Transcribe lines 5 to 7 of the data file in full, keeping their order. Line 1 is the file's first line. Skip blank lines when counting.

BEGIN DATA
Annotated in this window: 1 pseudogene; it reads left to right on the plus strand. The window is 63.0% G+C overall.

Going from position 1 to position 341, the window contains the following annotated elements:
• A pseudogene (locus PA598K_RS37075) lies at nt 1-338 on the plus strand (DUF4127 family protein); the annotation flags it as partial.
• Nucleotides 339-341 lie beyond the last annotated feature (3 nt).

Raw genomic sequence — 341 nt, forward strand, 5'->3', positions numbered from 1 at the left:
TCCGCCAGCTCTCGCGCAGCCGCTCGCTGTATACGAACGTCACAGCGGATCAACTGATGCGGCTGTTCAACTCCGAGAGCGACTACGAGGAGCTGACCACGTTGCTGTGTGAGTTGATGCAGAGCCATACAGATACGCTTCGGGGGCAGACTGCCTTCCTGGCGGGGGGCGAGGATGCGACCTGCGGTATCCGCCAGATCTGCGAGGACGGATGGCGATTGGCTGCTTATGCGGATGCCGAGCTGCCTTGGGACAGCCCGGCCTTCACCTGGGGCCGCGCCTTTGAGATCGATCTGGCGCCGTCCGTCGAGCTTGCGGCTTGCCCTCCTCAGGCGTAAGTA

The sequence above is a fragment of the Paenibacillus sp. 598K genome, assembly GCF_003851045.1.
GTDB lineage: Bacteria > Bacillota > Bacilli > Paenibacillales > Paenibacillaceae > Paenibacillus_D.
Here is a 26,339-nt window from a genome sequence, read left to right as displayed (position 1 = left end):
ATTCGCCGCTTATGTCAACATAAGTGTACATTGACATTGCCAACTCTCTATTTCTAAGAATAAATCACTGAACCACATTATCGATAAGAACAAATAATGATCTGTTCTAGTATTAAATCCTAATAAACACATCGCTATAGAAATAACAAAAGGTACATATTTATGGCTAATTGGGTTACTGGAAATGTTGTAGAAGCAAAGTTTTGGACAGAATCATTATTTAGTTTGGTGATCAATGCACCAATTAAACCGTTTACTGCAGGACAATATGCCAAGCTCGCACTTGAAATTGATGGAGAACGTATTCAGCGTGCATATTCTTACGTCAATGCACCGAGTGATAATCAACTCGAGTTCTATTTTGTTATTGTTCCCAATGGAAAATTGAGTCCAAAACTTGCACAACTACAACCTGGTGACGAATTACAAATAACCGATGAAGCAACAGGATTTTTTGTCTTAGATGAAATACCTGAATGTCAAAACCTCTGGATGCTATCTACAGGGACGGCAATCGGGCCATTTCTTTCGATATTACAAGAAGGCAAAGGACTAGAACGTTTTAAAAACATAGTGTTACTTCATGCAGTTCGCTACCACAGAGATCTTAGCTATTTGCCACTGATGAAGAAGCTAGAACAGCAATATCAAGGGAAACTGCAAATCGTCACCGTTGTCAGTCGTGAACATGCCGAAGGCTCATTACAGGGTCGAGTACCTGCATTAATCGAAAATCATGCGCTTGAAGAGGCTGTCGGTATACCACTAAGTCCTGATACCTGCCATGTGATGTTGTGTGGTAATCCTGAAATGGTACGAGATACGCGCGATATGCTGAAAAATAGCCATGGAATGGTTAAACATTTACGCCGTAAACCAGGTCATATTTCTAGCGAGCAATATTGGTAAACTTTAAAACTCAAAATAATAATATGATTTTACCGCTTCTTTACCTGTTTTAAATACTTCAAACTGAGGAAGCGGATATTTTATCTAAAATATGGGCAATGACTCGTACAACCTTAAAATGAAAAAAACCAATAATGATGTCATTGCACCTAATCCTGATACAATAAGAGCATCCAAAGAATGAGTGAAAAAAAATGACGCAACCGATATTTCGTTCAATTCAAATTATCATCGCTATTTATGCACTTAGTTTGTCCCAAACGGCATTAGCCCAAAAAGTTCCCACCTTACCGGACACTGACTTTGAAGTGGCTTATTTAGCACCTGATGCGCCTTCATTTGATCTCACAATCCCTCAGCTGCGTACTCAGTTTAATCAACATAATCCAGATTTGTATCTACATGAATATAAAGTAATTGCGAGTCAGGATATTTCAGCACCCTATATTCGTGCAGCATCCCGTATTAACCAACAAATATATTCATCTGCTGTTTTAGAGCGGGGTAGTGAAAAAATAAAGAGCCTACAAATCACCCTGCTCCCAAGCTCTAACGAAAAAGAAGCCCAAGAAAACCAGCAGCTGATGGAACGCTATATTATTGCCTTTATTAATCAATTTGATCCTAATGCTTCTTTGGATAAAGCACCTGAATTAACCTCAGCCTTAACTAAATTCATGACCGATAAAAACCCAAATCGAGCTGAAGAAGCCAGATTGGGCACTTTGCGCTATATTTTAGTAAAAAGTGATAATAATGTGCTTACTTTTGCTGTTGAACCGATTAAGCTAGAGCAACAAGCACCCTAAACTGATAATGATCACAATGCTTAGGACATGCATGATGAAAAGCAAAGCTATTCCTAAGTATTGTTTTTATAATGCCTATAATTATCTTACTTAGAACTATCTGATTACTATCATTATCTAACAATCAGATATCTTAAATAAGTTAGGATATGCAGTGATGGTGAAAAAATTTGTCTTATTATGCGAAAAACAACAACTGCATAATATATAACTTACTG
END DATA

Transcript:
Raw genomic sequence — 341 nt, forward strand, 5'->3', positions numbered from 1 at the left:
TCCGCCAGCTCTCGCGCAGCCGCTCGCTGTATACGAACGTCACAGCGGATCAACTGATGCGGCTGTTCAACTCCGAGAGCGACTACGAGGAGCTGACCACGTTGCTGTGTGAGTTGATGCAGAGCCATACAGATACGCTTCGGGGGCAGACTGCCTTCCTGGCGGGGGGCGAGGATGCGACCTGCGGTATCCGCCAGATCTGCGAGGACGGATGGCGATTGGCTGCTTATGCGGATGCCGAGCTGCCTTGGGACAGCCCGGCCTTCACCTGGGGCCGCGCCTTTGAGATCGATCTGGCGCCGTCCGTCGAGCTTGCGGCTTGCCCTCCTCAGGCGTAAGTA

The sequence above is a fragment of the Paenibacillus sp. 598K genome, assembly GCF_003851045.1.